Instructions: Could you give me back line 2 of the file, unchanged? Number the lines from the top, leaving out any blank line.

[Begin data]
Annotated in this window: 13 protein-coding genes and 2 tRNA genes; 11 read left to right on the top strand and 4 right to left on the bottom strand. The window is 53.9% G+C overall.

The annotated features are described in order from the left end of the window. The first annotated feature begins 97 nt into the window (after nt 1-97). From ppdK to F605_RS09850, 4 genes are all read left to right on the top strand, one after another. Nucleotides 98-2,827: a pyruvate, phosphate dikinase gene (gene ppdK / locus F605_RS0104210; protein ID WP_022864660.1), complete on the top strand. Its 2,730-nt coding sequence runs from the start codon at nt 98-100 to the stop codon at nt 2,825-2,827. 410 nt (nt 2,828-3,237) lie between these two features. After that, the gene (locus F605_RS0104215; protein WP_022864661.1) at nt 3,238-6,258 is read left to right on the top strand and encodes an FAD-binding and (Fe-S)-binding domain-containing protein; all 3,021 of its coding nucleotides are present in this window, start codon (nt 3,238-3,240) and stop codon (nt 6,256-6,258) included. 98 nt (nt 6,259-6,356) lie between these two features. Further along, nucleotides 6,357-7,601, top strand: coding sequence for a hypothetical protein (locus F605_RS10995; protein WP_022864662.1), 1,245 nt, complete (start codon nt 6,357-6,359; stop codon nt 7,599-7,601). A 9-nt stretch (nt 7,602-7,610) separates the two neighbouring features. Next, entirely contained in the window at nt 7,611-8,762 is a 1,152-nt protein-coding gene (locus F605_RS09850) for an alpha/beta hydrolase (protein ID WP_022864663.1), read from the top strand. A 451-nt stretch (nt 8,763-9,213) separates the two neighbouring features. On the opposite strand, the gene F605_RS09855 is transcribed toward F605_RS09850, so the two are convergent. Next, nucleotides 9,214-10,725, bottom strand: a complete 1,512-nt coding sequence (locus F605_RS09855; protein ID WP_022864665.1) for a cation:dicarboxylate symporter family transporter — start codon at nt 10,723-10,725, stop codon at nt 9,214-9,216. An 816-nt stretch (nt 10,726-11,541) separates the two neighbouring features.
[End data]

The annotated features are described in order from the left end of the window. The first annotated feature begins 97 nt into the window (after nt 1-97). From ppdK to F605_RS09850, 4 genes are all read left to right on the top strand, one after another. Nucleotides 98-2,827: a pyruvate, phosphate dikinase gene (gene ppdK / locus F605_RS0104210; protein ID WP_022864660.1), complete on the top strand. Its 2,730-nt coding sequence runs from the start codon at nt 98-100 to the stop codon at nt 2,825-2,827. 410 nt (nt 2,828-3,237) lie between these two features. After that, the gene (locus F605_RS0104215; protein WP_022864661.1) at nt 3,238-6,258 is read left to right on the top strand and encodes an FAD-binding and (Fe-S)-binding domain-containing protein; all 3,021 of its coding nucleotides are present in this window, start codon (nt 3,238-3,240) and stop codon (nt 6,256-6,258) included. 98 nt (nt 6,259-6,356) lie between these two features. Further along, nucleotides 6,357-7,601, top strand: coding sequence for a hypothetical protein (locus F605_RS10995; protein WP_022864662.1), 1,245 nt, complete (start codon nt 6,357-6,359; stop codon nt 7,599-7,601). A 9-nt stretch (nt 7,602-7,610) separates the two neighbouring features. Next, entirely contained in the window at nt 7,611-8,762 is a 1,152-nt protein-coding gene (locus F605_RS09850) for an alpha/beta hydrolase (protein ID WP_022864663.1), read from the top strand. A 451-nt stretch (nt 8,763-9,213) separates the two neighbouring features. On the opposite strand, the gene F605_RS09855 is transcribed toward F605_RS09850, so the two are convergent. Next, nucleotides 9,214-10,725, bottom strand: a complete 1,512-nt coding sequence (locus F605_RS09855; protein ID WP_022864665.1) for a cation:dicarboxylate symporter family transporter — start codon at nt 10,723-10,725, stop codon at nt 9,214-9,216. An 816-nt stretch (nt 10,726-11,541) separates the two neighbouring features.